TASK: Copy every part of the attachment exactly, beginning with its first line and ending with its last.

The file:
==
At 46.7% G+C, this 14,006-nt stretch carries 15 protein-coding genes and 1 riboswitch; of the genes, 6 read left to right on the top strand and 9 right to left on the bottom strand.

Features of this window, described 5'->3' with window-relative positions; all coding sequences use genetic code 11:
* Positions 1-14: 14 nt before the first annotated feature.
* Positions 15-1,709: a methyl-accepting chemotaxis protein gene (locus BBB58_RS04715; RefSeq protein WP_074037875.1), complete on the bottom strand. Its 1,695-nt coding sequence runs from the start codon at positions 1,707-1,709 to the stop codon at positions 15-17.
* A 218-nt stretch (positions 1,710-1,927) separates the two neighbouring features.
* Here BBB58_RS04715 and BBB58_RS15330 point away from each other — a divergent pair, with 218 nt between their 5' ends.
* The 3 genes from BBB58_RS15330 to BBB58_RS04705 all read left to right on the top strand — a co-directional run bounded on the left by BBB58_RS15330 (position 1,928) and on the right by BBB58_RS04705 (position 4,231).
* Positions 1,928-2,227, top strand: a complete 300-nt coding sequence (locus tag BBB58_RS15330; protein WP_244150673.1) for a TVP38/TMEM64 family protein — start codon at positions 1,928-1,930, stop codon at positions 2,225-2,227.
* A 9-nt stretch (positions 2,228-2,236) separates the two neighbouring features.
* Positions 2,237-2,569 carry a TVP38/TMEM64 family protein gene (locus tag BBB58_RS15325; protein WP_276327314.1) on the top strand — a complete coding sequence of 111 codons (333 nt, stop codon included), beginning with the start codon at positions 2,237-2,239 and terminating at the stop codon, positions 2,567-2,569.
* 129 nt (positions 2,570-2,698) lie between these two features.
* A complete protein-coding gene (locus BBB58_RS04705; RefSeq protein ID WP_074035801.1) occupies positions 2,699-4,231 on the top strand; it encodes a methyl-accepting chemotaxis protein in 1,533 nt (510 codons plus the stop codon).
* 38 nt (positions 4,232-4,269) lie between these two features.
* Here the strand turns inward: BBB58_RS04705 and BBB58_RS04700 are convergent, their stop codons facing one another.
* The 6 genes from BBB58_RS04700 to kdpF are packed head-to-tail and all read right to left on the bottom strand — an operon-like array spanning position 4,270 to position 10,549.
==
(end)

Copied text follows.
At 46.7% G+C, this 14,006-nt stretch carries 15 protein-coding genes and 1 riboswitch; of the genes, 6 read left to right on the top strand and 9 right to left on the bottom strand.

Features of this window, described 5'->3' with window-relative positions; all coding sequences use genetic code 11:
* Positions 1-14: 14 nt before the first annotated feature.
* Positions 15-1,709: a methyl-accepting chemotaxis protein gene (locus BBB58_RS04715; RefSeq protein WP_074037875.1), complete on the bottom strand. Its 1,695-nt coding sequence runs from the start codon at positions 1,707-1,709 to the stop codon at positions 15-17.
* A 218-nt stretch (positions 1,710-1,927) separates the two neighbouring features.
* Here BBB58_RS04715 and BBB58_RS15330 point away from each other — a divergent pair, with 218 nt between their 5' ends.
* The 3 genes from BBB58_RS15330 to BBB58_RS04705 all read left to right on the top strand — a co-directional run bounded on the left by BBB58_RS15330 (position 1,928) and on the right by BBB58_RS04705 (position 4,231).
* Positions 1,928-2,227, top strand: a complete 300-nt coding sequence (locus tag BBB58_RS15330; protein WP_244150673.1) for a TVP38/TMEM64 family protein — start codon at positions 1,928-1,930, stop codon at positions 2,225-2,227.
* A 9-nt stretch (positions 2,228-2,236) separates the two neighbouring features.
* Positions 2,237-2,569 carry a TVP38/TMEM64 family protein gene (locus tag BBB58_RS15325; protein WP_276327314.1) on the top strand — a complete coding sequence of 111 codons (333 nt, stop codon included), beginning with the start codon at positions 2,237-2,239 and terminating at the stop codon, positions 2,567-2,569.
* 129 nt (positions 2,570-2,698) lie between these two features.
* A complete protein-coding gene (locus BBB58_RS04705; RefSeq protein ID WP_074035801.1) occupies positions 2,699-4,231 on the top strand; it encodes a methyl-accepting chemotaxis protein in 1,533 nt (510 codons plus the stop codon).
* 38 nt (positions 4,232-4,269) lie between these two features.
* Here the strand turns inward: BBB58_RS04705 and BBB58_RS04700 are convergent, their stop codons facing one another.
* The 6 genes from BBB58_RS04700 to kdpF are packed head-to-tail and all read right to left on the bottom strand — an operon-like array spanning position 4,270 to position 10,549.